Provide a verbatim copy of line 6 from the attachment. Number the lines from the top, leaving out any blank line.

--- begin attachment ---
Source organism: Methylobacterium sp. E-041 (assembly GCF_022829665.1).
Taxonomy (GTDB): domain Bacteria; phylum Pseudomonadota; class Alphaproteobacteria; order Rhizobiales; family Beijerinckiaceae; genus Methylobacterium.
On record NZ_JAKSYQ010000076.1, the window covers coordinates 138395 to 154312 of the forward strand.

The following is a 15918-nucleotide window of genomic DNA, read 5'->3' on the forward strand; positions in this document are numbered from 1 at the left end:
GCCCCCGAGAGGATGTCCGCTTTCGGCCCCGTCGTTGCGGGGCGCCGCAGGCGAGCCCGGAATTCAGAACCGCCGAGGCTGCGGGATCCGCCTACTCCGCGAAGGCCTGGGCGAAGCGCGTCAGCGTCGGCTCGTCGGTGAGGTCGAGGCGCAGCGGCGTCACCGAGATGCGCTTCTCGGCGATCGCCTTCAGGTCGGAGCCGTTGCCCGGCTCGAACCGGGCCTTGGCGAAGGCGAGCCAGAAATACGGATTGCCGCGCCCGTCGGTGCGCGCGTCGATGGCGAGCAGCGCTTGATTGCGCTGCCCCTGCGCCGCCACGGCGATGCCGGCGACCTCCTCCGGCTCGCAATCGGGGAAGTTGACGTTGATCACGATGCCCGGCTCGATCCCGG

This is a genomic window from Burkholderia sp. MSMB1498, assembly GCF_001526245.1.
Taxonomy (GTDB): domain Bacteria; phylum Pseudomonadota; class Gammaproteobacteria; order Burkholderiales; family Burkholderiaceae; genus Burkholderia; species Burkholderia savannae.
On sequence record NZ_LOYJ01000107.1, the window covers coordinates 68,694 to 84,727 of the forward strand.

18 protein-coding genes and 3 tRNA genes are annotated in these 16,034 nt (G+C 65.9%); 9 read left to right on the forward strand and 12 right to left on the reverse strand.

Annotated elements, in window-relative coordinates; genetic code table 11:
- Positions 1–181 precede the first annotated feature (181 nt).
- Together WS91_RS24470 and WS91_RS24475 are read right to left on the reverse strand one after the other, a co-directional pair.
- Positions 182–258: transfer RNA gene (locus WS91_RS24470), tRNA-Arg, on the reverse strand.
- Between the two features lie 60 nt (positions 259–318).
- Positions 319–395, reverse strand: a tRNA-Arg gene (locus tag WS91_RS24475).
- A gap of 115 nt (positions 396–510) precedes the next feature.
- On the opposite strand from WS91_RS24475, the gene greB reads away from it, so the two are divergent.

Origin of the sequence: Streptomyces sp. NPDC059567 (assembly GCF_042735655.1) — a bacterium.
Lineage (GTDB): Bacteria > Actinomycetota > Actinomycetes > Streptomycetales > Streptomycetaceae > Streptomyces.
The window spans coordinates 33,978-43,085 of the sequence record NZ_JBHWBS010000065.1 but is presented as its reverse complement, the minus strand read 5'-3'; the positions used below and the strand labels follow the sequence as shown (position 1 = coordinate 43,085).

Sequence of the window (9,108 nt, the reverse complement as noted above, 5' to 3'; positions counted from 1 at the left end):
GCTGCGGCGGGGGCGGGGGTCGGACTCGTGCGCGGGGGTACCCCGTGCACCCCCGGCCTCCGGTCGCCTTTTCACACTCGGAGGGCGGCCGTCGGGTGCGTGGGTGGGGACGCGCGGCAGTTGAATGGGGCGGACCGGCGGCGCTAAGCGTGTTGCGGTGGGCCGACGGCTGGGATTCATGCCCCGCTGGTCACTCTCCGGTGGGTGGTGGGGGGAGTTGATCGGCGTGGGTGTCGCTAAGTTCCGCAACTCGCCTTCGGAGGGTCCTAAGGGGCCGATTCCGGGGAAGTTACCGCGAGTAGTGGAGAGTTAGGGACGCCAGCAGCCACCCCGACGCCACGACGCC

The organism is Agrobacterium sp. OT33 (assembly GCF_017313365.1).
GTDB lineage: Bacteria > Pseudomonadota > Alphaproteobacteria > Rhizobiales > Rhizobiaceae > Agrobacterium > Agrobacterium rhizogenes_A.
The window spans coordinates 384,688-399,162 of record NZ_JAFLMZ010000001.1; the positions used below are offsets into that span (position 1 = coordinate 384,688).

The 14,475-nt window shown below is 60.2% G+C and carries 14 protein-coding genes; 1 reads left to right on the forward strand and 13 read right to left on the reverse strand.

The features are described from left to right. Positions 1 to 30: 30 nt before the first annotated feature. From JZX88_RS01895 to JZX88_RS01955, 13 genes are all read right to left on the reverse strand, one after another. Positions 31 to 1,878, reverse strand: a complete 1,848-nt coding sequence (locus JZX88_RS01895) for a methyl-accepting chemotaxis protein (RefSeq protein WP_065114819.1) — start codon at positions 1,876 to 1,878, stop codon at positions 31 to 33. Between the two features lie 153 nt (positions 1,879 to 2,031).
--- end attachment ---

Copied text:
This is a genomic window from Burkholderia sp. MSMB1498, assembly GCF_001526245.1.